After concluding a partial survey of the remains of the Phantom F-4, Turkey’s general staff issued a statement saying: “No traces of explosives or flammable products were found on the debris recovered from the sea.”

The findings added a bizarre twist to an incident that provoked a major diplomatic crisis between the two countries, leading to Turkey stationing missile batteries along its border with Syria.

 …… experts concluding that the aircraft probably crashed due to human error after the pilots failed to perform an evasive manoeuvre to avoid the Syrian missile, it seemed likely that Turkey would still continue to blame the loss of the plane on Syria.

Source: vancouversun.com

Jul 13, 2012, 10:26am  0 notes      

“The military currently retains full legislative powers, controls the process of drafting a new and permanent constitution and has the final say on foreign policy and security.

The seeds for such an arrangement were planted soon after longtime Egyptian leader Hosni Mubarak was overthrown in February 2011, when Egypt’s generals ordered an Arabic translation of Turkey’s 1982 constitution, according to Middle East expert Steven Cook of the New York-based Council on Foreign Relations. The document empowered Turkey’s military to police the political arena.

Wahid Abdel-Maguid, a political insider who has been a key player during Egypt’s transition, agrees that Field Marshal Hussein Tantawi and other generals on the ruling military council are seeking to replicate the Turkish model.

“The generals mainly want a unique status in the constitution, to be independent from the executive authority and even stronger than it,” Abdel-Maguid said. The military “will be the one steering the country’s policy in the future directly or indirectly.””

Egypt’s Generals Eye Turkish Model (Associated Press, June 27 2012)

And this AP report says they’ve been - since (Jan) February 2011. 

June 28, 2012, 1:52am  2 notes

“We were saddened very much by yesterday’s attack. I condemn it. Wars and weapons no longer have a place in this age,”
Massoud Barzani, President of Iraqi Kurdistan Regional Government, Barzani calls for PKK to end armed conflict, Hurriyet Daily

June 23, 2012, 11:17am  0 notes

▸ Turkey's second thoughts on Syria - Sayed Abdel-Maguid - Al-Ahram Weekly

Handling of all points raised in this piece - doesn’t seem credible. But it looks it’s ramming through major key - pivotal issues re: Turkey’s policy towards Syria.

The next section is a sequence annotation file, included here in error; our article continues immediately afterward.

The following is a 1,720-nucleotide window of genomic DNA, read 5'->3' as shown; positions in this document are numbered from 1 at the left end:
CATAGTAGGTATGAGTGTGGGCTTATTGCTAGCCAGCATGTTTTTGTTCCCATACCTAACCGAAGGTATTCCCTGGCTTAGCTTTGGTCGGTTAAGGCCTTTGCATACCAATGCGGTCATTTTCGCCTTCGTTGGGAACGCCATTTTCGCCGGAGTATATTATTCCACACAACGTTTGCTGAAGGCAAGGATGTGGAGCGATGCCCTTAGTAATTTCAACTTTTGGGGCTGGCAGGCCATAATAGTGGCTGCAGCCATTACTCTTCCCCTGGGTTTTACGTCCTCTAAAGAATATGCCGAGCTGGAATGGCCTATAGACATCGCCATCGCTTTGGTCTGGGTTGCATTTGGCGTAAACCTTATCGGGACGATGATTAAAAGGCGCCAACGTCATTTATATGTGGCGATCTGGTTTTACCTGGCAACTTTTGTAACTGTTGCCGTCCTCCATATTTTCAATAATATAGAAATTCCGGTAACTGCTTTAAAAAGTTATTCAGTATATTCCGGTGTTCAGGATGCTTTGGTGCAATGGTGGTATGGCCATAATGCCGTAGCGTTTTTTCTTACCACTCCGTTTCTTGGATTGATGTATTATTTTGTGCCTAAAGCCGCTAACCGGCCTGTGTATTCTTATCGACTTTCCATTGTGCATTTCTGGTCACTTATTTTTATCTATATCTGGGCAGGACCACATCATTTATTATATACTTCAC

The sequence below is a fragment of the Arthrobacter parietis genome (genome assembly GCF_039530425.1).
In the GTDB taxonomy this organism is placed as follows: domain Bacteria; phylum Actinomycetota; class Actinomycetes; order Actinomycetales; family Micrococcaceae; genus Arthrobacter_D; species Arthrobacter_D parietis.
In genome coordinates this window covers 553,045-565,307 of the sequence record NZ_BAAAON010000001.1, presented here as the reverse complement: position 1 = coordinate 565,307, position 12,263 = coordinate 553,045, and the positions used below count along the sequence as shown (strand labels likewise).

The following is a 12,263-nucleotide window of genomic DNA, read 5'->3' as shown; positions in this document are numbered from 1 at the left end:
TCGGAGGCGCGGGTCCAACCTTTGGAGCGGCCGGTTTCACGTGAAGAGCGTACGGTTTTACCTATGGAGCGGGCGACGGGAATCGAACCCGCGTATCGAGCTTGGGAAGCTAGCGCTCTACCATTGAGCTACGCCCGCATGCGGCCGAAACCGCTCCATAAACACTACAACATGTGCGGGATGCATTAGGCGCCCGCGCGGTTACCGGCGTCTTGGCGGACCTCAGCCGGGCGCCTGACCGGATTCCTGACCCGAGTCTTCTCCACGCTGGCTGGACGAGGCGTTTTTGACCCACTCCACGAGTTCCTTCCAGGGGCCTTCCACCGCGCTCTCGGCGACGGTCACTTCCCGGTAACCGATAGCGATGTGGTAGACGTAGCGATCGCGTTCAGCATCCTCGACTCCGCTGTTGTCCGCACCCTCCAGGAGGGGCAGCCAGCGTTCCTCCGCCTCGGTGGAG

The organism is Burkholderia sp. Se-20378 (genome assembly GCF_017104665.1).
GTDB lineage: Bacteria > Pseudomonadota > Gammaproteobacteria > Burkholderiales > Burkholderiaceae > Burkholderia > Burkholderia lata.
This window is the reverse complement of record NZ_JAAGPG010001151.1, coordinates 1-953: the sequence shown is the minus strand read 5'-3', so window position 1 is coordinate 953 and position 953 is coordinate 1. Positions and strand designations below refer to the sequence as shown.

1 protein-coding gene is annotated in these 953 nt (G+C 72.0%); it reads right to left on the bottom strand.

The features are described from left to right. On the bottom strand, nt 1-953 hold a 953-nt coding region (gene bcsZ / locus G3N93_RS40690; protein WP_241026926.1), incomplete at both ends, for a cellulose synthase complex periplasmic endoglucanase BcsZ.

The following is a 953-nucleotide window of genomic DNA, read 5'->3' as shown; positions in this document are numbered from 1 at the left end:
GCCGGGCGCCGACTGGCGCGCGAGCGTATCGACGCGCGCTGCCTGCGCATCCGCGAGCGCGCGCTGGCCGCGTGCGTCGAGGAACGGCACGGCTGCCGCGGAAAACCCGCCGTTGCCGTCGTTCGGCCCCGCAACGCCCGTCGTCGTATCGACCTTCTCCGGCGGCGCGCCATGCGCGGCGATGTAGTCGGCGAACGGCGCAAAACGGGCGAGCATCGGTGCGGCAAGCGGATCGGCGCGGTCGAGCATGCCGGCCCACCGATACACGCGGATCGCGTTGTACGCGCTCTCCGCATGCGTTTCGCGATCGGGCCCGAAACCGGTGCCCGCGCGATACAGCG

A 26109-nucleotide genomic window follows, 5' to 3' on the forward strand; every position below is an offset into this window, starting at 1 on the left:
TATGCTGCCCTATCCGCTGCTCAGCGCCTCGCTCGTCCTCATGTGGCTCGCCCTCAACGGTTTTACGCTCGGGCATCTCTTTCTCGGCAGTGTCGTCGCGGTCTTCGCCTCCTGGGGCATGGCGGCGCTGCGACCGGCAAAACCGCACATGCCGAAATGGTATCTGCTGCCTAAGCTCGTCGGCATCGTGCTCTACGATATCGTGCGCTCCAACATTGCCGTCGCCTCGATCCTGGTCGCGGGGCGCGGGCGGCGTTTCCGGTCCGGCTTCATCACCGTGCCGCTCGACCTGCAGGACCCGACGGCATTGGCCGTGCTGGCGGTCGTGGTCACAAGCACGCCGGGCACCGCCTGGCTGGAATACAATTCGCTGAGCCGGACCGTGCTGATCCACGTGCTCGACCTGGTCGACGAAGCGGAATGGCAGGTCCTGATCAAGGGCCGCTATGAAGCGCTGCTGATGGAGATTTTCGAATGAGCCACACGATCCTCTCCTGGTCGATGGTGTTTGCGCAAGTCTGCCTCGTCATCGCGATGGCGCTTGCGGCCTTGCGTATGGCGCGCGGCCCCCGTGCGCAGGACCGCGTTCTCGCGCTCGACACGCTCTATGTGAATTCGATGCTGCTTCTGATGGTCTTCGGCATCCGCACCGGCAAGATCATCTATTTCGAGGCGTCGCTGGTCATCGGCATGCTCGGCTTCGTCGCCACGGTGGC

How far Turkey can really push aggressive policy against Syria - or how it could backfire. It’s a very complex subject and possible worst fall-out can be huge (such as regional war.) 

Jun 23, 2012, 11:08am  0 notes      

▸ Turkey weighs response after Syria downs Turkish jet | Reuters

The souring of relations over the past year has provoked concern among Turks that Syria may revive its former support for Kurdish Workers Party (PKK) insurgents in southeastern Turkey.

"It’s possible the Turks were sending jets in the area in response to an apparent escalation of the PKK’s activities," Hilal Khashan, political science professor at the American University of Beirut, told Reuters.

"Turkey may suspect that Syria and Iran are supporting Kurdish rebel activities now as a reaction to Turkish support of the Syrian revolt,” he said.

However, Khashan said he did not expect a harsh military reaction from Turkey. “It is under a tight leash by the United States. They don’t want to start a war tomorrow.” […]

It was unclear why the Syrians had shot down the aircraft, which, having left a base in Malatya, was flying close to a corridor linking Turkey with Turkish forces on Northern Cyprus.

"The Syrian military may have taken a calculated gamble by downing the Turkish plane, which could boost the morale of Assad’s loyalists after increased defections from the military," said Yasser Saadeldine, an opposition Syrian commentator.

"A Turkish retaliation would fit into the fantasy he (Assad) is peddling that the uprising is a foreign conspiracy."

Jun 23, 2012, 9:50am  0 notes